Mix all spices together, then sprinkle on your sauteing veggies, then stir in the adobo sauce and chopped chipotle pepper.

Next, pour a bottle of room temperature beer into your skillet of veggies and spices. I prefer Shiner Boch, but I had a Negro Modelo in the house instead.

Stir everything together.  You can add extra water ( I use some chicken bouillon  - two teaspoons in two cups hot water) if your stew is too thick.  Don't worry, if you used enough flour to coat the meat, this will thicken up nicely.  Some cooks will add about two tablespoons of tomato paste,  but I don't like tomatoes in my guisada.

Finally, toss in three or four bay leaves and stir. Taste for salt - add if needed.

Now, there are three more things I usually add to my guisada.  Ancient family secret, huh?  And the Bush's baked beans golden retriever, Duke,  doesn't even know my secrets!

The last three ingredients:  a tablespoon of Kitchen Bouquet,  a heaping tablespoon of Hershey's cocoa powder and two tablespoon of brown sugar.  The Special Dark cocoa is the bomb!

You can adjust amounts to your taste, but I like the way the chocolate adds depth and the brown sugar takes the bitterness out of the beer.

Let the carne guisada simmer slowly in your electric skillet on the lowest setting.  Stir occasionally, until the gravy is just right and the meat melts in your mouth.  (You may need to add a bit of water as it cooks if the gravy gets too thick.  You want it thick, but not sticky.) 

If you want to go true Tex Mex, serve the guisda with warm tortillas, some red beans, and southern fried potatoes and onions.  Nope, I use store-bought tortillas; I really have never tried to make my own.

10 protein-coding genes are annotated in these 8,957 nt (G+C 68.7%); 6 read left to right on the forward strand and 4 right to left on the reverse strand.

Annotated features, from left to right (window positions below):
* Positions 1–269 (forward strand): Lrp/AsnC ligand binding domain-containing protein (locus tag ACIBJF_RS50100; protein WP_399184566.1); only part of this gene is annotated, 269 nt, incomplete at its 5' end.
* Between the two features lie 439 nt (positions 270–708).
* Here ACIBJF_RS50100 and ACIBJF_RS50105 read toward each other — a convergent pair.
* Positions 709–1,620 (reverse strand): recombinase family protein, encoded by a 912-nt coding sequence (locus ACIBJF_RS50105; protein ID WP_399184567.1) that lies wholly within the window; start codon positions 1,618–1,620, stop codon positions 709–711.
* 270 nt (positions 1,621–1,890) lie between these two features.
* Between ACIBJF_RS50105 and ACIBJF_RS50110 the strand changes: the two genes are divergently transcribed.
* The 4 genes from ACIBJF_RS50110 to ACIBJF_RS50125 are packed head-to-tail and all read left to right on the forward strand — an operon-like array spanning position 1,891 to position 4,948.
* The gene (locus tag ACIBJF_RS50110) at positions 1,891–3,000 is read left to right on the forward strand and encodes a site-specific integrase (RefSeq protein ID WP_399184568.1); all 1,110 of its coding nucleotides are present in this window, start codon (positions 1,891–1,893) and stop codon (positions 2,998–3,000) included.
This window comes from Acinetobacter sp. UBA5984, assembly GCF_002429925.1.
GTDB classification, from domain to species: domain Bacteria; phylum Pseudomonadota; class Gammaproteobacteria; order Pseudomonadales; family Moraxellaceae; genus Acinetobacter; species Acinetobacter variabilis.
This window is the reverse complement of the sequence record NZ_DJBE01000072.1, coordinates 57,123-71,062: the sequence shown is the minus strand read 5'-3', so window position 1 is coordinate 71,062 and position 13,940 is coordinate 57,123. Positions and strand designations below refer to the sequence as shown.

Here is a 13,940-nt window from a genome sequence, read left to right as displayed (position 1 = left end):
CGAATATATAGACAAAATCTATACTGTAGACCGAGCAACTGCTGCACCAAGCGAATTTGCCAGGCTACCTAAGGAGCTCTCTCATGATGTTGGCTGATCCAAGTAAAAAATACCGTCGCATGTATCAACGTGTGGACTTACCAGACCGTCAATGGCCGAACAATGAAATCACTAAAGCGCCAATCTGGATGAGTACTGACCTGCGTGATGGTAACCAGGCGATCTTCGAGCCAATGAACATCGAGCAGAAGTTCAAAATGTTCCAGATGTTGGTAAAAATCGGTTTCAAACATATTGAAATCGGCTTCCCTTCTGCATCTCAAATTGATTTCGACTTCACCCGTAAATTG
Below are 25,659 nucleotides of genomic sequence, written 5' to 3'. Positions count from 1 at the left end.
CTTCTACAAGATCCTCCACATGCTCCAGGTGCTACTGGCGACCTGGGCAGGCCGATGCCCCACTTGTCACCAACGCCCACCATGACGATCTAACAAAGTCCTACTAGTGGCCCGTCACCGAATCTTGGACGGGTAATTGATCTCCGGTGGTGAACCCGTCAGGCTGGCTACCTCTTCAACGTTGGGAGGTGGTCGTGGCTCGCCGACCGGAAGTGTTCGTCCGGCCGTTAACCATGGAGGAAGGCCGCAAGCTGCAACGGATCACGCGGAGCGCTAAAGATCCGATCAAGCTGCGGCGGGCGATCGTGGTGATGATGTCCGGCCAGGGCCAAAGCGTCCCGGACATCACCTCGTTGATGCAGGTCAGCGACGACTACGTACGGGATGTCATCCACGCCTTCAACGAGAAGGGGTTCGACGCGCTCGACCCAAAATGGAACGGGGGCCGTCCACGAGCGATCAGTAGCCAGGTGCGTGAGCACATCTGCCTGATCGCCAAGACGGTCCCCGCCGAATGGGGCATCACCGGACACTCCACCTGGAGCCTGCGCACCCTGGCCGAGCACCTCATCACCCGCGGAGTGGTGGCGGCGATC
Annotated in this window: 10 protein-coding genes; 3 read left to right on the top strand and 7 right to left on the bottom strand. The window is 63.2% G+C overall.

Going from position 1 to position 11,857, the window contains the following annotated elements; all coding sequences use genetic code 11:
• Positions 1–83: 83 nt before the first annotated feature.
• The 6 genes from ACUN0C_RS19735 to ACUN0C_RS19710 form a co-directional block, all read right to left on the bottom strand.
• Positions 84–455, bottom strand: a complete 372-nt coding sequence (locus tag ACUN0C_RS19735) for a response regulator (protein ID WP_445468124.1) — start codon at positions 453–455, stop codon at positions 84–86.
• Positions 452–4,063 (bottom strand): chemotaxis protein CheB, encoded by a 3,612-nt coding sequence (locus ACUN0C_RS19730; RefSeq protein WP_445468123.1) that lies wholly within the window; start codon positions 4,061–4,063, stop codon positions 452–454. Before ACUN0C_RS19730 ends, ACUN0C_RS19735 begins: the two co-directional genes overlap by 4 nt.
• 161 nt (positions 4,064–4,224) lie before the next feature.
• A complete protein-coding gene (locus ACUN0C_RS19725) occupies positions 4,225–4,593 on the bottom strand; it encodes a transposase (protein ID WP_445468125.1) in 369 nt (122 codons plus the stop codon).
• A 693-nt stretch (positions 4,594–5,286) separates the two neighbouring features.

Ya'll come help me eat all this!


Anonymous said...

Pattie--I feel the arteries clogging, just reading about the carne guisada. It sounds wonderful! (The lard around here comes in a package the size/shape of a pound of butter. Ask me how I know.)
Cop Car
P.S. Sugar cookies just don't come out as well with any other shortening. However, a couple of months ago, I used the last bit of our lard and probably shan't ever buy it again. (That one pound lasted about 8 years.)

Whisky Prajer said...

My shhhalivary glaandsh haff kicked into oh-ffer-drive: I can't effensh shhhhpeak - thbbbfff!

Celia said...

Yum, Pattie, just the thing to try out for my son's eight person family. Drool! Thanks, great pictures by the way, I never buy cookbooks without great pictures, I'm printing this off to stuff into my 3-ring booklet of yummy recipes.

Cowtown Pattie said...

Celia, that reminds me. I should have mentioned that I simmered my guisada about 90 minutes. All depends on the thickness and the quality of your beef stew cubes. You just have to keep taste testing...what a chore!


la peregrina said...

Kitchen Bouquet!!

My mother's favorite meat dish additive. I've got to remember to buy some the next time I go shopping.

Great recipe, the photos made my mouth water.